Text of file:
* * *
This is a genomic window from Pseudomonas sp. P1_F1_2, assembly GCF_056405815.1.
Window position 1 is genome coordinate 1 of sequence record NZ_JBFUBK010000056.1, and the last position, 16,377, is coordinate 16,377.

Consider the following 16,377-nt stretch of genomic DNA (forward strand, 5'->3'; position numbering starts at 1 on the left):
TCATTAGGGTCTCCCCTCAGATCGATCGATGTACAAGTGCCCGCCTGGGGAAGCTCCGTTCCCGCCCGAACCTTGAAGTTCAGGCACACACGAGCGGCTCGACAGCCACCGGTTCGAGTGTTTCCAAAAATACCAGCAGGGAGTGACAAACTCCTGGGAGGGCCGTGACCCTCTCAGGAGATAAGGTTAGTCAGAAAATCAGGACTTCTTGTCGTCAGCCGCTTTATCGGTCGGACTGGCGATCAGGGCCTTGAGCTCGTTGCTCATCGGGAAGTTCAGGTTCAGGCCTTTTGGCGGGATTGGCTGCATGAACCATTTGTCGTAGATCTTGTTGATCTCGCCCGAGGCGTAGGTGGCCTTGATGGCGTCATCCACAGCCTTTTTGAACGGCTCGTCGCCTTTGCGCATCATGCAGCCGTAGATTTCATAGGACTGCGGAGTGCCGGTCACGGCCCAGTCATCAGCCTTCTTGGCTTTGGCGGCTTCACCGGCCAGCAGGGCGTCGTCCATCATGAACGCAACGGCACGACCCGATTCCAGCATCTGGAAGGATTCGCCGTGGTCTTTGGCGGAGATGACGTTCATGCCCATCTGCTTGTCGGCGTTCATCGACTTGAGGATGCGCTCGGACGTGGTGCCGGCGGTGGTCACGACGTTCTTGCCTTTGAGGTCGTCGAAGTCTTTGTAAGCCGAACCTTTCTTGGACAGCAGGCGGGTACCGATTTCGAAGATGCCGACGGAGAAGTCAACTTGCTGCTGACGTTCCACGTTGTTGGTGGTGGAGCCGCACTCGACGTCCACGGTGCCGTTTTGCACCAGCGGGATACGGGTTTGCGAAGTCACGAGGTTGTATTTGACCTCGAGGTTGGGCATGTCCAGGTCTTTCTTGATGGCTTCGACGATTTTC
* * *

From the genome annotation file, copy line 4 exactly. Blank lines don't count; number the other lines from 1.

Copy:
TCATTAGGGTCTCCCCTCAGATCGATCGATGTACAAGTGCCCGCCTGGGGAAGCTCCGTTCCCGCCCGAACCTTGAAGTTCAGGCACACACGAGCGGCTCGACAGCCACCGGTTCGAGTGTTTCCAAAAATACCAGCAGGGAGTGACAAACTCCTGGGAGGGCCGTGACCCTCTCAGGAGATAAGGTTAGTCAGAAAATCAGGACTTCTTGTCGTCAGCCGCTTTATCGGTCGGACTGGCGATCAGGGCCTTGAGCTCGTTGCTCATCGGGAAGTTCAGGTTCAGGCCTTTTGGCGGGATTGGCTGCATGAACCATTTGTCGTAGATCTTGTTGATCTCGCCCGAGGCGTAGGTGGCCTTGATGGCGTCATCCACAGCCTTTTTGAACGGCTCGTCGCCTTTGCGCATCATGCAGCCGTAGATTTCATAGGACTGCGGAGTGCCGGTCACGGCCCAGTCATCAGCCTTCTTGGCTTTGGCGGCTTCACCGGCCAGCAGGGCGTCGTCCATCATGAACGCAACGGCACGACCCGATTCCAGCATCTGGAAGGATTCGCCGTGGTCTTTGGCGGAGATGACGTTCATGCCCATCTGCTTGTCGGCGTTCATCGACTTGAGGATGCGCTCGGACGTGGTGCCGGCGGTGGTCACGACGTTCTTGCCTTTGAGGTCGTCGAAGTCTTTGTAAGCCGAACCTTTCTTGGACAGCAGGCGGGTACCGATTTCGAAGATGCCGACGGAGAAGTCAACTTGCTGCTGACGTTCCACGTTGTTGGTGGTGGAGCCGCACTCGACGTCCACGGTGCCGTTTTGCACCAGCGGGATACGGGTTTGCGAAGTCACGAGGTTGTATTTGACCTCGAGGTTGGGCATGTCCAGGTCTTTCTTGATGGCTTCGACGATTTTC